Whisky Magazine Issue 105
This article is 2 years old and some information provided may be time sensitive. Please check all details of events, tours, opening times and other information before travelling or making arrangements.
Copyright Whisky Magazine © 1999-2015. All rights reserved. To use or reproduce part or all of this article please contact us for details of how you can do so legally.
David de Kergommeaux saddles up and joins the rodeo
They warned me that rodeo horses can be dangerous and unpredictable, but as I watch these gentle creatures saunter around the corral behind the Pendleton arena it's hard to see them as anything but oversized children's ponies.
Inside the arena, a voice on crackly speakers starts to rev up the capacity crowd in anticipation of the saddle bronc riders. Only when the audience seems excited enough will the riders appear. As the cheering reaches fever pitch the announcer breaks into auction cadence, a name flashes on the rasher board, and it's sheer mayhem.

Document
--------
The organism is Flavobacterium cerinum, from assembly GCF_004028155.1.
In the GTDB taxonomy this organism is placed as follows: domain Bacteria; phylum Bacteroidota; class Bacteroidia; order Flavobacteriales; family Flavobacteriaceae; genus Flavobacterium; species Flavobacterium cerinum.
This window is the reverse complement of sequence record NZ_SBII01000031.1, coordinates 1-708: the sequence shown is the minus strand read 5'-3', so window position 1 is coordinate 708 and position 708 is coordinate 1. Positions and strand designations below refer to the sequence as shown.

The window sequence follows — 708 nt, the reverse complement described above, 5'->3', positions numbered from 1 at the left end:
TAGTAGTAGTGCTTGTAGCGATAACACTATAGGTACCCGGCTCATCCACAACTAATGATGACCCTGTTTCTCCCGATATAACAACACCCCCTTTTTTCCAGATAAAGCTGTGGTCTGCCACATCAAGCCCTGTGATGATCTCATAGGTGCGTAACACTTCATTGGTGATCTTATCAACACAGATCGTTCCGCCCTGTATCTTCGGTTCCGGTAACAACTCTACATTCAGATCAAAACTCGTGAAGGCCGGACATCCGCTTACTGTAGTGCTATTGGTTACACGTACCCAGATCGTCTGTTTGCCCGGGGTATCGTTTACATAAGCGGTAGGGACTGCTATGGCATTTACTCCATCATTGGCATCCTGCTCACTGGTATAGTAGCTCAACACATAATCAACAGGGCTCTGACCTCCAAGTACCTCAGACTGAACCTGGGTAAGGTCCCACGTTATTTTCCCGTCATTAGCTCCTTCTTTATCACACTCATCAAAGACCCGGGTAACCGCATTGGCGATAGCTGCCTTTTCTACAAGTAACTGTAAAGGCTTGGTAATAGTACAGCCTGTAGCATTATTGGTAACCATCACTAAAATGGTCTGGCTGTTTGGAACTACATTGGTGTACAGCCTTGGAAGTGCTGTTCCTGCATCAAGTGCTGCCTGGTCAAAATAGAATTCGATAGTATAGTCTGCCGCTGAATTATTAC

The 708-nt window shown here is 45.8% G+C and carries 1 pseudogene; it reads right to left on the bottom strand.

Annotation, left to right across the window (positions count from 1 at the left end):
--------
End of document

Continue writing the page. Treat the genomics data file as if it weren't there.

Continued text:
A brute of a horse bursts wildly onto the dirt track flailing both hind legs. Straddling the horse precariously, a rider holds the reins firmly in his left hand while his right desperately grasps thin air above his head. A dozen bucks later a horn sounds. Three cowboys close in on the demon equine as its rider lunges awkwardly for a gentler steed.
This pattern is repeated several times with half the riders falling heavily long before the horn signals the end of their ride. Twenty-five year old rider Tyler Corrington is up next and the crowd senses this is going to be different. He erupts into the ring on a monster bay. The horse bucks insanely, but somehow Corrington manages to stay astride. A blaring horn declares it over and suddenly this seemingly deranged mustang slows to a gentle lope. A veteran, this horse knows the ropes. Here's one wise bucking bronco who understands it's all a show. The Pendleton Round-Up, one of Am...